Bishop McDevitt's starting line up for the 1965-66 season. Bottom row: Fred Parise (left) and Tony Kinn. Top row, from left: Lew Billet, Don Polly and John Travers.
Eric F. Epler | firstname.lastname@example.org
Bishop McDevitt will honor its most successful boys’ basketball team, 50 years after Hall of Fame coach Marino DeFilippo and his dynamic Crusaders nearly claimed the final game of the 1965-66 season.
Point man Fred Parise and five varsity teammates from that memorable 23-4 ride to the Farm Show Arena will be celebrated at halftime of McD’s home game with Red Land on Friday. Senior night will tip off around 7:30 p.m.
Although the Crusaders have relocated to their new home in the suburbs, DeFilippo’s run-and-gun crew that season certainly transformed cozy Tracy Hall and both the Central Penn Catholic League and Pennsylvania Catholic Interscholastic Athletic Association.
Along for the ride was dogged Patriot-News reporter Ronnie Christ, who catalogued nearly every step of the curious Crusaders, from their unfiltered brand of basketball to their rabid fan base and push to the PCIAA Class A final against Johnstown’s Bishop McCort.
At all stages, points were plentiful. Well before the introduction of the 3-point line, the Crusaders averaged 82 points per game, with sharpshooter Tony Kinn averaging a state-best 32 points.
“From the moment our junior season ended, we played playgrounds, the five of us,” said Parise, who joined fellow seniors John Travers, Don Polly, Lew Billet and Kinn in the starting line up.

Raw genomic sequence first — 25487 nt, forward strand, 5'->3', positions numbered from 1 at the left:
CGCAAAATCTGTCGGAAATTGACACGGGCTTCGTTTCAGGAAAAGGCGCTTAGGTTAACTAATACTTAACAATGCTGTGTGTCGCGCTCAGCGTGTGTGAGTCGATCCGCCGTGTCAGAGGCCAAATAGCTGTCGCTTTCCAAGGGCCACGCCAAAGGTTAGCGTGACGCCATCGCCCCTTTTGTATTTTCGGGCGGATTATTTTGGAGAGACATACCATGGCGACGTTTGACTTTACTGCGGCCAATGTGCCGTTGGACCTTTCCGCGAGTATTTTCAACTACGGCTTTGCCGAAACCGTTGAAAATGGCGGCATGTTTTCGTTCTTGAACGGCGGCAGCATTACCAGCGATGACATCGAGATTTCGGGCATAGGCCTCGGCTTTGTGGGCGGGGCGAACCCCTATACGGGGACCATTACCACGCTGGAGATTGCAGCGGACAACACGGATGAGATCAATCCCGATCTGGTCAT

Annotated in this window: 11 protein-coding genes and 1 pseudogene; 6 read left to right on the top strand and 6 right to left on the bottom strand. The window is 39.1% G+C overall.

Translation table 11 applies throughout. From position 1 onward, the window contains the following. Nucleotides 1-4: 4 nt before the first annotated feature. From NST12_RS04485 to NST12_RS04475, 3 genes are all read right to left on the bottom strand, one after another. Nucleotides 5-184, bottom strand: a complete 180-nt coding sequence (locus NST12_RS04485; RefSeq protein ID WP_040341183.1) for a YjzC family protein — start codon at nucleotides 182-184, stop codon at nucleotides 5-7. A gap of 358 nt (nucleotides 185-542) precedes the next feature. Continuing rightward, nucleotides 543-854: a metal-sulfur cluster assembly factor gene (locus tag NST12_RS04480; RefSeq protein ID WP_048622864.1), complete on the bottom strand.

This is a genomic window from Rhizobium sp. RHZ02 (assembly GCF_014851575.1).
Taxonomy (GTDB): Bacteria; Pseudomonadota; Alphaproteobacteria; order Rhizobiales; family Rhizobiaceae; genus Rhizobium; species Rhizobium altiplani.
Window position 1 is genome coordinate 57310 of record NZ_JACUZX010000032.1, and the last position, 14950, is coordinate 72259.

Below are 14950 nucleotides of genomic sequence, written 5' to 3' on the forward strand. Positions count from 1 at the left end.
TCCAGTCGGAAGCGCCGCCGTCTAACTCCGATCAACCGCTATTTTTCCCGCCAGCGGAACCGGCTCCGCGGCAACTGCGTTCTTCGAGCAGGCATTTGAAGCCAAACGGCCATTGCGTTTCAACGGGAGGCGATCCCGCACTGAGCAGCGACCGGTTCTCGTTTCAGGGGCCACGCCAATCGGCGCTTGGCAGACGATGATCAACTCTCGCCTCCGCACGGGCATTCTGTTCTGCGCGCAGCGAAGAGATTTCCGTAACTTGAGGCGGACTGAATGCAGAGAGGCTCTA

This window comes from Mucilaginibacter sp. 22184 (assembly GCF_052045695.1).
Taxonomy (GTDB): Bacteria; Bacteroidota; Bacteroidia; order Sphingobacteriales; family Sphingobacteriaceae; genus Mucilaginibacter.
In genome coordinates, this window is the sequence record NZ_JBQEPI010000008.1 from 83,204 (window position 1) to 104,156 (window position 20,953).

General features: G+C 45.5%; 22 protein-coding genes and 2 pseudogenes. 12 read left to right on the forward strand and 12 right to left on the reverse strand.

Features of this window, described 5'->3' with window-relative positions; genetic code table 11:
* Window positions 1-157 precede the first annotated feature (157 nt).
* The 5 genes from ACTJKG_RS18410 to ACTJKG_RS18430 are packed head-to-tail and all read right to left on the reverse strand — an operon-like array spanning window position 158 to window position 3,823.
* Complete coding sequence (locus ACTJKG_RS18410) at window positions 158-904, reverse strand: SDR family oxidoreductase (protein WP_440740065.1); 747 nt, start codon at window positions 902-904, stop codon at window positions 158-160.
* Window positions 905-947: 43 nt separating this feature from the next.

weekend playing on Saturday and Sunday. Vernon Street was the big court we went to. We just went out and played together because came up as freshmen together.”
Justifying McDevitt’s breakneck style was a starting 5 that barely averaged 5-foot-11. That nugget prompted Christ to hand DeFilippo’s crew with a nickname that stuck.
“He called us Marino’s Mighty Midgets,” said Parise with a chuckle.
The height “disadvantage” would not stop the Crusaders from running off 11 straight wins to open the season before rival Lancaster Catholic intervened with a 58-57 overtime victory. It was McD’s lowest output of the season.
Five games later, the Crusaders edged Chambersburg 102-95, the team’s second 100-point performance of the season. McD’s 107 points against Lower Dauphin earlier in the season remains a program record.
Later came the regular season finale with Delone Catholic. With DeFilippo dealing with the loss of his father, future McD athletic director and longtime history teacher Mike Fry helped coach the Crusaders to a 95-68 decision, one sparked by a record-setting 40-point fourth quarter. Despite Fry’s ask, Parise said the starters refused to come out of the one-sided affair because it was the last run for the seniors.
Every man played to his strengths, said Parise, including co-captain Polly on a ragged right knee. The forward severely injured the knee during McDevitt’s football opener in 1964 and suffered through an infection post-surgery. He would miss his entire junior season on the hardwood but became McD’s top rebounder a year later.
McDevitt would travel some 500 miles to secure victories over Bethlehem Catholic (77-73) in the Eastern Regional and Scranton Prep (92-70), which featured longtime NBA coach P.J. Carlesimo, in the Eastern final.
Despite a floor-record 43 points from Kinn, the run ended with an 88-83 loss to red-hot Steve Smear and Bishop McCort in front of 5,600 screaming spectators at the Farm Show.
Parise keeps the memories of that glorious season in a thick scrapbook and its open for viewing with old friends this weekend.
The 1965-66 Crusaders
Lew Billet 5-10 sr
Jim Hamilton 6-5 sr
Tony Kinn 6-0 sr
Bob Klinger 5-11 sr
Jim McCarthy 5-8 jr
Fred Parise 5-8 sr
Don Polly 6-0 sr
Art Smith 5-11 jr
John Travers 6-1 sr